|Publication number||US5667087 A|
|Application number||US 08/265,323|
|Publication date||Sep 16, 1997|
|Filing date||Jun 24, 1994|
|Priority date||Jul 12, 1993|
|Also published as||CA2127007A1, DE69302577D1, DE69302577T2, EP0636551A1, EP0636551B1|
|Publication number||08265323, 265323, US 5667087 A, US 5667087A, US-A-5667087, US5667087 A, US5667087A|
|Inventors||Michel Delatour, Jean Servaux|
|Original Assignee||Nestec S.A.|
|Export Citation||BiBTeX, EndNote, RefMan|
|Patent Citations (14), Referenced by (9), Classifications (8), Legal Events (4)|
|External Links: USPTO, USPTO Assignment, Espacenet|
This invention relates to security rings for screw-threaded and snap-on closures for indicating whether a container has been opened.
Systems by which it is possible to see whether a pack has already been opened are well known. PCT Patent Application Publication No. WO 91/01925 relates to a closure for wide-necked containers comprising a cover with a security ring, the closure being mounted on the neck of the container. The principle of this tamper-proof closure system is based on the fact that, when the container is opened, the enlargement of the skirt of the closure cover deforms the security ring integral with the skirt which thus breaks at weakened points. This system offers a simple and safe way of telling whether a container has been opened. The disadvantage of this system is that it is designed for square Jars in which the security ring is broken by the deformation of the skirt of the cover. In the case of a round jar, there are no unlocking lugs on the neck of the container to deform the skirt of the cover. Accordingly, a solution based on a different principle has to be found.
The problem addressed by the present invention was to provide a system for visually showing whether a container with a screw cover or snap-on cover has been opened.
The present invention provides a security ring used for a closure comprising a rim with at least one locking lug and at least two detent lugs, and it may comprise a collar integral with the rim.
The advantage of the closure system according to the invention is that it enables already existing containers and covers to be retained. It is merely necessary to make the security ring which is then fitted to the cover. Since the container itself is filled and capped, all that remains is to place the closure system according to the invention on top of the container.
The device according to the invention may be used with particular advantage for containers of instant coffee, milk powder and other food products.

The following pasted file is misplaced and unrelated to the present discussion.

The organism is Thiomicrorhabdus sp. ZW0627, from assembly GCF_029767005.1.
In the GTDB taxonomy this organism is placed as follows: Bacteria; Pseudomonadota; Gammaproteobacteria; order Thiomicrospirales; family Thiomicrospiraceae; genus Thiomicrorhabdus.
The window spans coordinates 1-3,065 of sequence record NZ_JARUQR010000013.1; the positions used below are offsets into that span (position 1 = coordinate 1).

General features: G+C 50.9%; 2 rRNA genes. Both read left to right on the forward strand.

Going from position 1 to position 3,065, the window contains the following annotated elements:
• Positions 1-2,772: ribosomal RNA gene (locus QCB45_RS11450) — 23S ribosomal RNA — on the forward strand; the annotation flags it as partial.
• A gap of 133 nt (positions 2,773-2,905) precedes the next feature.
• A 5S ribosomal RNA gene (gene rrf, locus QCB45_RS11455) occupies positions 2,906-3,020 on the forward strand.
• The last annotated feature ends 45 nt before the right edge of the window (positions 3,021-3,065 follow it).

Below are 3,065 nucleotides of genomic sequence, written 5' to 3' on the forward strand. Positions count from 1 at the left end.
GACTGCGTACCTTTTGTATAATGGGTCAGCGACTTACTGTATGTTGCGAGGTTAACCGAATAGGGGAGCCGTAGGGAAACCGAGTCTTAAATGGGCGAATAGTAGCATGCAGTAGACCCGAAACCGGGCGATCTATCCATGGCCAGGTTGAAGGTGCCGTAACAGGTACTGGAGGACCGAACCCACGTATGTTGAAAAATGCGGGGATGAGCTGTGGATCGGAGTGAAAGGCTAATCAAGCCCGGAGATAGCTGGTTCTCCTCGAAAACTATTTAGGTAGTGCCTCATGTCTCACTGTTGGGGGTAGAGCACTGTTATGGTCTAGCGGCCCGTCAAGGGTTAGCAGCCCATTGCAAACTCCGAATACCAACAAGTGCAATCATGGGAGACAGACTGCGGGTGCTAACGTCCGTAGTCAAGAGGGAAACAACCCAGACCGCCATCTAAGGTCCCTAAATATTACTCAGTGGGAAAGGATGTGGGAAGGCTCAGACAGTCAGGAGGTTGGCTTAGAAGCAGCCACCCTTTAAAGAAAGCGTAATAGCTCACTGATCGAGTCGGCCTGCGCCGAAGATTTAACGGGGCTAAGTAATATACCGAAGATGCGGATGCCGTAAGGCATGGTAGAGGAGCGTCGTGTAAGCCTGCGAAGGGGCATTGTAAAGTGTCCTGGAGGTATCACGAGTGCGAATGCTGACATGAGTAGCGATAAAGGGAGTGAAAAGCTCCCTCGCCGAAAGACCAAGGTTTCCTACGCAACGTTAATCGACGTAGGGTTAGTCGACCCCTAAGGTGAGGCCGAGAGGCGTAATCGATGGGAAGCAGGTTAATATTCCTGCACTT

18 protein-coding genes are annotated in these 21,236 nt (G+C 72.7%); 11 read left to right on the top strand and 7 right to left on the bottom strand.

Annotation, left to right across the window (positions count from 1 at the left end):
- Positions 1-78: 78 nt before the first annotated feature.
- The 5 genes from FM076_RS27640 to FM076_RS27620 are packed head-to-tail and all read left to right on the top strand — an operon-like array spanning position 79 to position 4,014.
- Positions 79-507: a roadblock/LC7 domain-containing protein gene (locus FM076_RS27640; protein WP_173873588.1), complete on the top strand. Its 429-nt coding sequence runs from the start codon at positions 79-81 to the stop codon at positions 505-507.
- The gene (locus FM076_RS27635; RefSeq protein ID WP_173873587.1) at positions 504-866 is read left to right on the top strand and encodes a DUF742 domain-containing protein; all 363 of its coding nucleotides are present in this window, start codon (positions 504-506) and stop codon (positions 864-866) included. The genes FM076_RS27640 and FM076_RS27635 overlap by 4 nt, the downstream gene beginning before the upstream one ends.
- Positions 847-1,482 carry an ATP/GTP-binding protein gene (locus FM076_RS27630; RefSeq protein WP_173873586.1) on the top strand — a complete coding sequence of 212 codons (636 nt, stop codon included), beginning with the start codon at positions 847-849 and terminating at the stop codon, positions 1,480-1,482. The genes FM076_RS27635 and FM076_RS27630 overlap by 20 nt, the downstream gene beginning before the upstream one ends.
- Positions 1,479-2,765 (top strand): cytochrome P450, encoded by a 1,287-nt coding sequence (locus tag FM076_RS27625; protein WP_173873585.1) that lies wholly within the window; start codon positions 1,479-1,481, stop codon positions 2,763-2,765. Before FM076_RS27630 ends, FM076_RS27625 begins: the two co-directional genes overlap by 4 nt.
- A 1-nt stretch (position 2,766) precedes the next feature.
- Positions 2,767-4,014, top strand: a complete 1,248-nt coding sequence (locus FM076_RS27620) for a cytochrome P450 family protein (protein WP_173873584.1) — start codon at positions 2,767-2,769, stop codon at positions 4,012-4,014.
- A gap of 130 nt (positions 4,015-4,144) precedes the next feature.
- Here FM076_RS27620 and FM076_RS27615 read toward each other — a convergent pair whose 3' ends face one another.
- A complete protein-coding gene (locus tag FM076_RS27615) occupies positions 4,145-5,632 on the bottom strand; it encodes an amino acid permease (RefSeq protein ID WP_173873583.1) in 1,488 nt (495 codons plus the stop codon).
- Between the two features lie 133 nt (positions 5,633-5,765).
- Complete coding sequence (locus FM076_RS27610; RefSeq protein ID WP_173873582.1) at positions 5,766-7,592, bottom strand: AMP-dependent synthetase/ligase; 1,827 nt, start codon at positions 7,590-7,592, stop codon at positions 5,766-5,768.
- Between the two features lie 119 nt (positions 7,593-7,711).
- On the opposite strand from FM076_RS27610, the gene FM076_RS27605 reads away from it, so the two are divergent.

Thus, the present invention also relates to a screw-threaded closure for containers comprising a security ring integral with a cover designed to be fixed to the neck of the container, the cover comprising a base and a lateral skirt of which the inner wall comprises closure ramps forming a screwthread and designed to cooperate with corresponding closure ramps disposed on the outer part of the neck of the container, in which the security ring comprises a lower rim bearing against the lower edge of the skirt of the cover and comprising at least one locking lug and at least two detent lugs, the locking lug--in the closed position of the cover--bearing against a flange of the neck of the container situated beneath the closure ramps and the detent lugs being locked in a circular groove formed in the lower inner part of the skirt of the cover.
The present invention also relates to a snap-on closure for containers comprising a security ring integral with a cover designed to be fixed to the neck of the container, the cover comprising a base and a lateral skirt of which the inner wall comprises coupling means designed to cooperate with a flange on the outside of the neck of the container, in which the security ring comprises a lower rim bearing against the lower edge of the skirt of the cover and comprising at least one locking lug and at least two detent lugs, the locking lug--in the closed position of the cover--bearing against the flange on the outside of the neck of the container and the detent lugs being locked onto a serration provided in the lower inner part of the skirt of the cover.